Despite its warranted fame, Cuvier was a disappointment for us. It does offer a copious amount of quality problems with the added bonus of the easiest walk in a ‘crag’ can have. However, if you don’t like crowds or queuing to climb a problem, Cuvier is probably not what you are looking for. We went on a Monday morning and it felt more like an indoor session than the Fontainebleau experience we were seeking and had had up until then….our doormat for our climbing shoes was taken! That is not to say it is not great for groups and families. We could see how going to try a problem with a few more people could have been great and outside the summer season it definitely won’t be as busy, but if there are only a few of you and you prefer less people, Cuvier in the summer is not for you. Likewise, Elephant is famed for its ease of access and family friendly climbing (and picnic-ing). Nevertheless, it does get very crowded and most of the boulders are not shaded, which makes Elephant a less suitable area for a good climber who desires rock offering even a modicum of friction…the top-outs get hot in the summer!

photo
A fun dyno at Gorge Aux Chats
© Alfie Jamieson

With regards to the lesser-known areas, Gorge aux Chats is my favourite part of Fontainebleau, on all of my trips I have returned here. The small but compact area offers many a quality problem from beginner through to expert level. However, it is not the most family-friendly walk in compared with other areas in Fontainebleau and is most appropriate for groups of friends or individuals.

Gorge Aux Chats, 225 kb
Gorge Aux Chats
© Alfie Jamieson

Campervanning

Upon arriving in Fontainebleau we were aware that staying in the wrong place/car-park with a campervan could lead to either being moved on or worse - fined. With this in mind we decided to check into a campsite in order to scope places to stay overnight before rushing into anything. We returned to La Musardière, a campsite we were all familiar with from previous visits and highly recommend; it's very near to Milly La Foret (a very nice market town in the heart of the forest), it backs onto both Les Trois Pignons and Gorge Aux Chats (both walking distance) for climbing and has all the amenities anyone would need at a campsite (even a bar and pizza restaurant, which provides fresh bread in the morning).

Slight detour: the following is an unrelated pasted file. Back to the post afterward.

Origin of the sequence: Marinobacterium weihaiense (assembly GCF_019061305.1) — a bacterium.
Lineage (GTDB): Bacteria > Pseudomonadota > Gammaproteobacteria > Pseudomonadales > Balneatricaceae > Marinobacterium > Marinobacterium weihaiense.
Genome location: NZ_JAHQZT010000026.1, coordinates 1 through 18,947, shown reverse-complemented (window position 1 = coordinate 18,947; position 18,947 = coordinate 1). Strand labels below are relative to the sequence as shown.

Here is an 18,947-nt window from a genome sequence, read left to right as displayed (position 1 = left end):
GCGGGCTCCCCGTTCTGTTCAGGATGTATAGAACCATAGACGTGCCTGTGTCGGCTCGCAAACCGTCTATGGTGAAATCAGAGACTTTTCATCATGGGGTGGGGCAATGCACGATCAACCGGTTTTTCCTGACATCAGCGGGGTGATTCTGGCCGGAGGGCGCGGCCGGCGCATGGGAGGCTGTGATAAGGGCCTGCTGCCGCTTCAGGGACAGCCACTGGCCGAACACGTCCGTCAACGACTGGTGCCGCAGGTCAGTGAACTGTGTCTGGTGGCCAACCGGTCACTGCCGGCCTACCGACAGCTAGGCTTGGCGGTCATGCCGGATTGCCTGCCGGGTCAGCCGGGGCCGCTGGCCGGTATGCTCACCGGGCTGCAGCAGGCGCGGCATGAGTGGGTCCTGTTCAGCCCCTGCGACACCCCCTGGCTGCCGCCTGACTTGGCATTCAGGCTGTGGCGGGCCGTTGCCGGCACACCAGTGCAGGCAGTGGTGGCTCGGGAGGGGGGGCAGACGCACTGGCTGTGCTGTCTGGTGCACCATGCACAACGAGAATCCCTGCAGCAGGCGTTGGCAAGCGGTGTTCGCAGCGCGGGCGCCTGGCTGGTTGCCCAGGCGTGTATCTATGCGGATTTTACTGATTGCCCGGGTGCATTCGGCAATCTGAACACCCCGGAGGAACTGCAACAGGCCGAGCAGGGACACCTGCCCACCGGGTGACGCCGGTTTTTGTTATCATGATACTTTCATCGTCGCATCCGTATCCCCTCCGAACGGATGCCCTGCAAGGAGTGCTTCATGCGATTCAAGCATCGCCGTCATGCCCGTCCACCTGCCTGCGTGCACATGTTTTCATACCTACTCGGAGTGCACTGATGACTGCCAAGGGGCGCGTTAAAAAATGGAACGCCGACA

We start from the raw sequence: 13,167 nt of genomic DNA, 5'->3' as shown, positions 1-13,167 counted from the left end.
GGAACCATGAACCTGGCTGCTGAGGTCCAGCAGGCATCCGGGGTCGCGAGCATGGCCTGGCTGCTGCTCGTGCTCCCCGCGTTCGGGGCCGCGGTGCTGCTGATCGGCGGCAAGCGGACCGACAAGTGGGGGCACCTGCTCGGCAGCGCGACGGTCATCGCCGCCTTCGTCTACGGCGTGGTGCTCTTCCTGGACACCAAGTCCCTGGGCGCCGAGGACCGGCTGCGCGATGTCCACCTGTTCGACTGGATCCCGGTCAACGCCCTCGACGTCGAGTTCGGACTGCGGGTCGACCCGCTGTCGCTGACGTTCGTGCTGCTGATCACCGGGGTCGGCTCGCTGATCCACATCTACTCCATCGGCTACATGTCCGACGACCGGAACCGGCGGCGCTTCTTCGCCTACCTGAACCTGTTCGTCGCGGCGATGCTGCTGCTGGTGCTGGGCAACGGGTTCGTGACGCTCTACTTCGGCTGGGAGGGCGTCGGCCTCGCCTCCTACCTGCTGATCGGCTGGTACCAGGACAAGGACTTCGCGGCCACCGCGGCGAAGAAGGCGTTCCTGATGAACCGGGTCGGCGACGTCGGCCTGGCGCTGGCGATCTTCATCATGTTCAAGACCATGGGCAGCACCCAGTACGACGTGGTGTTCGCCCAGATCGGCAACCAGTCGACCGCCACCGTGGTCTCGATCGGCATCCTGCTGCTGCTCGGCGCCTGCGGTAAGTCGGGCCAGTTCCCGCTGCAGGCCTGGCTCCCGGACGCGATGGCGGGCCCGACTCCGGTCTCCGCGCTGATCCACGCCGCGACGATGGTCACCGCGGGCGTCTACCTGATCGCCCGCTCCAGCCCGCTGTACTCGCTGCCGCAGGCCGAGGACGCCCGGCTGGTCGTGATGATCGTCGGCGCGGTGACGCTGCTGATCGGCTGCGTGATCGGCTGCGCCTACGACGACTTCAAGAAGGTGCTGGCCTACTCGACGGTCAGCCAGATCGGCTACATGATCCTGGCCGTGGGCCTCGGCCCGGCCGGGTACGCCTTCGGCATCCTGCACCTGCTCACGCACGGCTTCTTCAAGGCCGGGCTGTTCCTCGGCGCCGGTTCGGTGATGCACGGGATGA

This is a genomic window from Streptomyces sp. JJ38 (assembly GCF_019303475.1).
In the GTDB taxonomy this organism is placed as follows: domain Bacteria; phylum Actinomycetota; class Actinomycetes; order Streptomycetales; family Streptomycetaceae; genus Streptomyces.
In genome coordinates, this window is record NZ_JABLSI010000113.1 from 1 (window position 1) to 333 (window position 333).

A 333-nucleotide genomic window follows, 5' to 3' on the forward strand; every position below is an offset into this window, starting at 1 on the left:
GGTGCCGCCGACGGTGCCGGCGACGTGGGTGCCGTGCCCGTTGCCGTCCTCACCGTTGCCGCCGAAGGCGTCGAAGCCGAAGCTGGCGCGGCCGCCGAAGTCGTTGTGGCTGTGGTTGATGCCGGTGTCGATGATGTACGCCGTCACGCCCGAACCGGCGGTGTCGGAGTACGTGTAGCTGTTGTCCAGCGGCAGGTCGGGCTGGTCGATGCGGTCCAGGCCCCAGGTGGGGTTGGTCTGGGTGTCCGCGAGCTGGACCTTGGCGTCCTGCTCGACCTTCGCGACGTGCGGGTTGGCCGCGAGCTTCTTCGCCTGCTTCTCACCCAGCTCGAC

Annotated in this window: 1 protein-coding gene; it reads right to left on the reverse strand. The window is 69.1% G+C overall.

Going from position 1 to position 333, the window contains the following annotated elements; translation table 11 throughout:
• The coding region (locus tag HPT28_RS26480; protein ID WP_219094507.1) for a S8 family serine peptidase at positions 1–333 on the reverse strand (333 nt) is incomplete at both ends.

After a good stay in the campsite we decided that the parking at the west side of Les Trois Pignons was quite enough to stay overnight, it does not have any height restriction barriers (like many of the car parks in Fontainebeau) but most importantly to us, it seemed as though we would not be putting anyone else out by doing so. After reading some people’s blogs on wild camper’s use of the forest as a toilet we were adamant that we did not want anyone else to feel uncomfortable with our presence or feel that we were affecting the environment in a negative way. We planned to ‘leave no trace’ and after discussing options we decided that we could do this at the car park on the west side of Les Trois Pignons. There were also a few other camper vans who did the same thing and so it seemed like a good plan.

photo
Warming up at Elephant!
© Alfie Jamieson

Despite the fact that the few nights that we did stay in Les Trois Pignons were the most pleasant of our trip (who wouldn’t enjoy wine and food after climbing in the peace and tranquillity of the forest!) we were, eventually, confronted by a ranger one morning. He appreciated that we had been completely respectful and was very kind, stating that next time we were in for a 90 Euro fine…fair enough. We had been aware that we were slightly on the ‘edge of the law’ and had probably been a bit lucky to get away with it for as long as we did. Although there is no height restriction barrier for the car park on the west side of Les Trois Pignons, he let us know that we had still broken the car parking rules in Fontainebleau.